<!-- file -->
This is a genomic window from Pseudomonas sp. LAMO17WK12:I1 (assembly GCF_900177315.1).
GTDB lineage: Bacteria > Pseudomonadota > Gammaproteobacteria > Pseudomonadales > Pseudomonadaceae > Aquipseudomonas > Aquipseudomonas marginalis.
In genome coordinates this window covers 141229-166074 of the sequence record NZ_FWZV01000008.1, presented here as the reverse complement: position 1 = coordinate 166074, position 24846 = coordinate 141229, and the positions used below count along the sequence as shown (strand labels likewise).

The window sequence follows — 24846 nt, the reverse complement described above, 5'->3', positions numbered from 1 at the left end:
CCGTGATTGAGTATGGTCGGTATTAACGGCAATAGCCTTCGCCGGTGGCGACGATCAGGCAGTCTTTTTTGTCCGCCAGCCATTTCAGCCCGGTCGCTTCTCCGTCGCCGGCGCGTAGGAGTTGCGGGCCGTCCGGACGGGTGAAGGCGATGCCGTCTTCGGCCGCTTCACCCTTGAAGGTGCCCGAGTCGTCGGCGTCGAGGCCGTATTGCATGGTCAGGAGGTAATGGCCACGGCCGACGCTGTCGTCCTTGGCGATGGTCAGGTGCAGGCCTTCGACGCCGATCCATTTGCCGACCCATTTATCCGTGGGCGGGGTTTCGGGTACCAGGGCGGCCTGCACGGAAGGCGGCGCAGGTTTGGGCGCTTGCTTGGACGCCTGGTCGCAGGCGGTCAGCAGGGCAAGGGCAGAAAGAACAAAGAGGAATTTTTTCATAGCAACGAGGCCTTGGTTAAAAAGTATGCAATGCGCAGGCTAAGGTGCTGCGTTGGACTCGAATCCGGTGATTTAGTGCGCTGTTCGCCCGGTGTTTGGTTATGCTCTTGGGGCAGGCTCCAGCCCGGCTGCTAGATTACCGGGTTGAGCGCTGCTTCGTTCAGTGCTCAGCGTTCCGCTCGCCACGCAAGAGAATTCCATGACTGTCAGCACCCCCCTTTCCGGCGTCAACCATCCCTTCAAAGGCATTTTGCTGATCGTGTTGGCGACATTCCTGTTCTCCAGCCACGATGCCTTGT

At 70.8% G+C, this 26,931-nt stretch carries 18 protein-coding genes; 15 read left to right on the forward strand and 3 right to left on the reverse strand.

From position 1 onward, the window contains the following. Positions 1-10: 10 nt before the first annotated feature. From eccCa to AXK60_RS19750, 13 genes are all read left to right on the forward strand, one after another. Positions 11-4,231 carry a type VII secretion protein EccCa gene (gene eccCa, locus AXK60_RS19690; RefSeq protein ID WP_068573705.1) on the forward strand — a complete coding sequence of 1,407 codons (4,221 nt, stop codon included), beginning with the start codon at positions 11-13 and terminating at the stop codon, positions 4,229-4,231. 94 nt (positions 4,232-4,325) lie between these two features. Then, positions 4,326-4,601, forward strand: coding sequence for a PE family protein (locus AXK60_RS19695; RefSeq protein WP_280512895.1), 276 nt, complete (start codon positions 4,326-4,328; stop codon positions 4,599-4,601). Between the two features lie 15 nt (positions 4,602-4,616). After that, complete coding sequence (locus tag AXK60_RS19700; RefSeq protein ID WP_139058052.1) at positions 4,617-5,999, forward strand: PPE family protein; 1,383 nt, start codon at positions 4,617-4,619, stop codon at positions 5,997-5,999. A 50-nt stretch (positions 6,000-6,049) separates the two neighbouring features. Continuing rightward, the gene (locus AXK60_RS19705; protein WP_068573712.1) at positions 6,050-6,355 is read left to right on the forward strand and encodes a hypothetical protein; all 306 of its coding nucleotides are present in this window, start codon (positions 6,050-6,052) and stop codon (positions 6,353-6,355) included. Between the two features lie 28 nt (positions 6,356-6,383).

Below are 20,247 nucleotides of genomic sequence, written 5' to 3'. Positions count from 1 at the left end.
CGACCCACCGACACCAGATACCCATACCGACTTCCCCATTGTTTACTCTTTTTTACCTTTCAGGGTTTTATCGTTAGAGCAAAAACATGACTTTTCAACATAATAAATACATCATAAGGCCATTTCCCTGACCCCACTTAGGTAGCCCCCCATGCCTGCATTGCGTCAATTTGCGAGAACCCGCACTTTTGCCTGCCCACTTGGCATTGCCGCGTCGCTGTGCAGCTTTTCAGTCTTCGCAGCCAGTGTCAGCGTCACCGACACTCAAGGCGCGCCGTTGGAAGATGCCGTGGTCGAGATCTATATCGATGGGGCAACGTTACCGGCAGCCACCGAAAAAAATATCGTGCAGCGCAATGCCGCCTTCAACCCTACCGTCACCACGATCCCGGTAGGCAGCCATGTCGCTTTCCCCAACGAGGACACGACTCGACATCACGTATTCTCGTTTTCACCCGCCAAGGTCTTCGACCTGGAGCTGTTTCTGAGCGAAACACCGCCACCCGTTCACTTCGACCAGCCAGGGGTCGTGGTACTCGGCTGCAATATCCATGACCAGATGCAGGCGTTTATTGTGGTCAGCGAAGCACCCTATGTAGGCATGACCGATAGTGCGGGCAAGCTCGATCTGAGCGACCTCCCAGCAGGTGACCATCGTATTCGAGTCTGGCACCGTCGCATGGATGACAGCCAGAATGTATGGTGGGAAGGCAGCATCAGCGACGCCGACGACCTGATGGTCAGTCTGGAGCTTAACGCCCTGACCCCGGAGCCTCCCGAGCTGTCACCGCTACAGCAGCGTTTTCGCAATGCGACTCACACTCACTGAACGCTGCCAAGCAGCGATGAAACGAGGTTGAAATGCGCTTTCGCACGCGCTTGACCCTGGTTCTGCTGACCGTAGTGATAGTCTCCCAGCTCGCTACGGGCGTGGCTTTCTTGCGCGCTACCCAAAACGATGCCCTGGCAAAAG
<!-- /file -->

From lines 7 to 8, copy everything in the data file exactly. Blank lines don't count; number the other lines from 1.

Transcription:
From position 1 onward, the window contains the following. Positions 1-10: 10 nt before the first annotated feature. From eccCa to AXK60_RS19750, 13 genes are all read left to right on the forward strand, one after another. Positions 11-4,231 carry a type VII secretion protein EccCa gene (gene eccCa, locus AXK60_RS19690; RefSeq protein ID WP_068573705.1) on the forward strand — a complete coding sequence of 1,407 codons (4,221 nt, stop codon included), beginning with the start codon at positions 11-13 and terminating at the stop codon, positions 4,229-4,231. 94 nt (positions 4,232-4,325) lie between these two features. Then, positions 4,326-4,601, forward strand: coding sequence for a PE family protein (locus AXK60_RS19695; RefSeq protein WP_280512895.1), 276 nt, complete (start codon positions 4,326-4,328; stop codon positions 4,599-4,601). Between the two features lie 15 nt (positions 4,602-4,616). After that, complete coding sequence (locus tag AXK60_RS19700; RefSeq protein ID WP_139058052.1) at positions 4,617-5,999, forward strand: PPE family protein; 1,383 nt, start codon at positions 4,617-4,619, stop codon at positions 5,997-5,999. A 50-nt stretch (positions 6,000-6,049) separates the two neighbouring features. Continuing rightward, the gene (locus AXK60_RS19705; protein WP_068573712.1) at positions 6,050-6,355 is read left to right on the forward strand and encodes a hypothetical protein; all 306 of its coding nucleotides are present in this window, start codon (positions 6,050-6,052) and stop codon (positions 6,353-6,355) included. Between the two features lie 28 nt (positions 6,356-6,383).

Below are 20,247 nucleotides of genomic sequence, written 5' to 3'. Positions count from 1 at the left end.